There are basically two ways of doing this: mammals and birds can generate their own heat and are
called endotherms; while all other animals rely on gaining heat from their surroundings, so are called
ectotherms.…read more

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Temperature Homeostasis in Endotherms
Endotherms gain most of their heat from internal metabolic activities.
Their body temperature remains relatively constant despite fluctuations in the external temperature.
The core body temperature is between 35-44Oc.
This range is a compromise between having a higher temperature at which enzymes work more rapidly
and the amount of energy needed to maintain that higher temperature.
Endothermic animals use behaviour to maintain a constant temperature ­ they use a wide range of
physiological mechanisms.…read more

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Regulation of body temperature in endotherms is an example of homeostasis.
The stimulus is detected by thermoreceptors which pass the information to a coordinator ­ the
hypothalamus, in the brain which then causes an effector ­ the skin, to produce the appropriate
response.…read more

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Glucose is the transport carbohydrate in animals, and its concentration in the blood affects every cell in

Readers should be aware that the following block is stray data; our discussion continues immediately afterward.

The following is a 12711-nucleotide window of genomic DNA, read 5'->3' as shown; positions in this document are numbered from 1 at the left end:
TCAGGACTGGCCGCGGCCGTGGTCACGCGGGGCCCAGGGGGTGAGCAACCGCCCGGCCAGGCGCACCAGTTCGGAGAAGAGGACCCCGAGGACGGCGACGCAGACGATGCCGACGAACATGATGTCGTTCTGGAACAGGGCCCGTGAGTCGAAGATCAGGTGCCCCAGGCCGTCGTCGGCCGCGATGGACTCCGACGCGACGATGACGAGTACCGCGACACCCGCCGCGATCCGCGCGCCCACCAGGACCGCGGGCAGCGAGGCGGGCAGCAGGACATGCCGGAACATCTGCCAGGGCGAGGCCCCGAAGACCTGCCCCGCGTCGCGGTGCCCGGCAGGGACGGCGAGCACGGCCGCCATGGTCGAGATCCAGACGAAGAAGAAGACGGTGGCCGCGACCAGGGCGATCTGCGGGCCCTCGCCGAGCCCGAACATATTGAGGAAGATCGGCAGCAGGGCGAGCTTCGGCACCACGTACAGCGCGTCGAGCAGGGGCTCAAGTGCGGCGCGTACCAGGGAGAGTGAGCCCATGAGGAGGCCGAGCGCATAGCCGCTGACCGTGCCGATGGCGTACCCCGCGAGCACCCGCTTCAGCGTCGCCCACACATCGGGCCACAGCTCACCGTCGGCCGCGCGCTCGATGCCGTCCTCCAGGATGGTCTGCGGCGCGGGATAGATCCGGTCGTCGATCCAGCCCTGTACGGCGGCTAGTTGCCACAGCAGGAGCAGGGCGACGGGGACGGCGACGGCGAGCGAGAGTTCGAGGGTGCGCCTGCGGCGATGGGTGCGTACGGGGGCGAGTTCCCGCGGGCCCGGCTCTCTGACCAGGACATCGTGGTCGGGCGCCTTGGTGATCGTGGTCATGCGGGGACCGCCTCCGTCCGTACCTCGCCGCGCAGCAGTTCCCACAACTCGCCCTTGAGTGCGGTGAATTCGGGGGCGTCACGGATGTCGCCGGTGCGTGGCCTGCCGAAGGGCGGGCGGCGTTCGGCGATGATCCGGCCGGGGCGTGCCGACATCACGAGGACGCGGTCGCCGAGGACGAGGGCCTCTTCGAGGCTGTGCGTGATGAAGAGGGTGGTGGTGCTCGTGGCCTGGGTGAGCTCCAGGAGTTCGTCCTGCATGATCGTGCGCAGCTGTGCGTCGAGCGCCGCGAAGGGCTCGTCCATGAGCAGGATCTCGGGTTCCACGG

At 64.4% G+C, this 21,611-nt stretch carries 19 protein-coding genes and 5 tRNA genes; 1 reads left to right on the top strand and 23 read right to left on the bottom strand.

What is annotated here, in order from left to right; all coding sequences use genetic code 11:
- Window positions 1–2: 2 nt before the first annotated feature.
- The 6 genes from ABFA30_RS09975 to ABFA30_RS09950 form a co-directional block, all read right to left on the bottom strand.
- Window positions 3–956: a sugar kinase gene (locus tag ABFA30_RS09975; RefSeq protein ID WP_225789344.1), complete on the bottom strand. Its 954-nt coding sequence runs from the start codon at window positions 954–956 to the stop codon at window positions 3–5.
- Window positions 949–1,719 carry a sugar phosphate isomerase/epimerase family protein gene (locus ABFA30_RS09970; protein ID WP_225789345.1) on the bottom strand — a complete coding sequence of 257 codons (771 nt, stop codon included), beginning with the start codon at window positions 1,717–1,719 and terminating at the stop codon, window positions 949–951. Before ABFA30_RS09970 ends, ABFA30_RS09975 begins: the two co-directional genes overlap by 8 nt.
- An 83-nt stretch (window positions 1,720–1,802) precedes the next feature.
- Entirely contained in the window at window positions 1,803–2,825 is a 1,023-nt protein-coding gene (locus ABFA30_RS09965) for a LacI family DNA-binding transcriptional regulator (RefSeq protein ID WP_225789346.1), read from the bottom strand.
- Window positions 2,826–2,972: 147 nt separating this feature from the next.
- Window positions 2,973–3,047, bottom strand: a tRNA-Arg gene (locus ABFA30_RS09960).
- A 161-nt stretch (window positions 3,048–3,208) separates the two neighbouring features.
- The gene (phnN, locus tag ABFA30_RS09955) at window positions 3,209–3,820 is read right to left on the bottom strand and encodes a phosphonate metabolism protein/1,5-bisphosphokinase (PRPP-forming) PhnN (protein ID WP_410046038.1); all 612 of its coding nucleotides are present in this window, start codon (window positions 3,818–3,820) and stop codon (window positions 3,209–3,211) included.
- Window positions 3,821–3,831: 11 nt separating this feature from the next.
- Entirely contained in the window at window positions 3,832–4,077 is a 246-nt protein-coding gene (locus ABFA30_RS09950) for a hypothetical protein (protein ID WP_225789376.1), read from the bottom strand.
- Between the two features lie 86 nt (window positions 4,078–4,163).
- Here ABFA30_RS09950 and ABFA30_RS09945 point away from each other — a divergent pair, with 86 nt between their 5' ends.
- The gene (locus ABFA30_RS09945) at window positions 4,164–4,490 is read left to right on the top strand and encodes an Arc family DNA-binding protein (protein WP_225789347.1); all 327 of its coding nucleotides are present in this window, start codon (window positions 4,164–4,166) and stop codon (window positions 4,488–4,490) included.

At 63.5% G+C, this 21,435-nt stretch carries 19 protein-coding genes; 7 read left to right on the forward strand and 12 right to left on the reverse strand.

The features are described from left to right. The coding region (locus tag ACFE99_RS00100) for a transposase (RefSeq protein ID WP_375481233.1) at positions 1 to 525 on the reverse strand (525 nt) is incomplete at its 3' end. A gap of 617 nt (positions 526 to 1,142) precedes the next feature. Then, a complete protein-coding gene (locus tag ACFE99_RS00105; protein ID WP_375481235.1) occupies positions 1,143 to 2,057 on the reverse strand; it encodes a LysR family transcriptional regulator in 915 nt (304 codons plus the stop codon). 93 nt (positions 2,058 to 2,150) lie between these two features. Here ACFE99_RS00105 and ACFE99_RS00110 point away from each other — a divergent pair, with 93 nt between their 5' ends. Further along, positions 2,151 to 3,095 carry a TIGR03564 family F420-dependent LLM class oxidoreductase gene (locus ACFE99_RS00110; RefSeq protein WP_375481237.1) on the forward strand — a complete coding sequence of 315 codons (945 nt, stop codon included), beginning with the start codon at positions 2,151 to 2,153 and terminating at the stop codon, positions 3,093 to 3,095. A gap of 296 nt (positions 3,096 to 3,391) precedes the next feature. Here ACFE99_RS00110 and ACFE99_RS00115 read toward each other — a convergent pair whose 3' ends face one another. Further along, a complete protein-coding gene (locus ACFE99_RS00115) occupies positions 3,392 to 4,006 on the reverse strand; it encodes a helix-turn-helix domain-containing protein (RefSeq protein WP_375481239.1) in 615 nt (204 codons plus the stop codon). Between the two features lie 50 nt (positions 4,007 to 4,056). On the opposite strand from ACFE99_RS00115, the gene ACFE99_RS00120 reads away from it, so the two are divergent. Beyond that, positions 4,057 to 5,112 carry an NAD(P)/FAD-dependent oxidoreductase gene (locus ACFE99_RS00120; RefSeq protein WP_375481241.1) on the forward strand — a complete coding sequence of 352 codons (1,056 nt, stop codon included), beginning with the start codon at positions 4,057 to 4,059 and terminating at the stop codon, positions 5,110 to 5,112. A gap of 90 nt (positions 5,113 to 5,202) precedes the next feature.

the body.
The brain in particular can only respire glucose (not lipids) but it doesn't store glycogen.
Very low concentrations of glucose (hypoglycaemia) will cause brain cells to die and very high
concentrations (hyperglycaemia) will lower the blood water potential and kill cells by dehydration. The
concentration of glucose in the blood is therefore strictly controlled within the range 80-100 mg.…read more

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The Role of the Pancreas in Regulating Blood Glucose
The pancreas is a large, pale-coloured gland that is situated in the upper abdomen, behind the stomach.
It produces enzymes: protease, amylase and lipase for digestion
It produces hormones: insulin and glucagon for regulating blood glucose
The pancreas is made up largely of the cells that produce its digestive enzymes.
Scattered throughout these cells are groups of hormone producing cells known as islets of Langerhans.…read more

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Role of Adrenaline in regulating the blood glucose level
Adrenaline is a hormone that is secreted from your adrenal glands.
It's secreted when there's a low concentration of glucose in your blood.
Adrenaline raises the blood glucose by:
· Activating an enzyme that causes the breakdown of glycogen to glucose in the liver (glycogenolysis)
· Inactivating an enzyme that synthesises glycogen from glucose (glycogenesis)
These two hormones are antagonistic, which means that they have opposite effects on blood glucose.…read more

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Diabetes is a chronic disease in which a person is unable to metabolise carbohydrates, especially
glucose, properly.
Types of Diabetes
Diabetes is a metabolic disorder cause by an inability to control blood glucose levels due to a lack of
the hormone insulin of a loss of responsiveness to insulin.…read more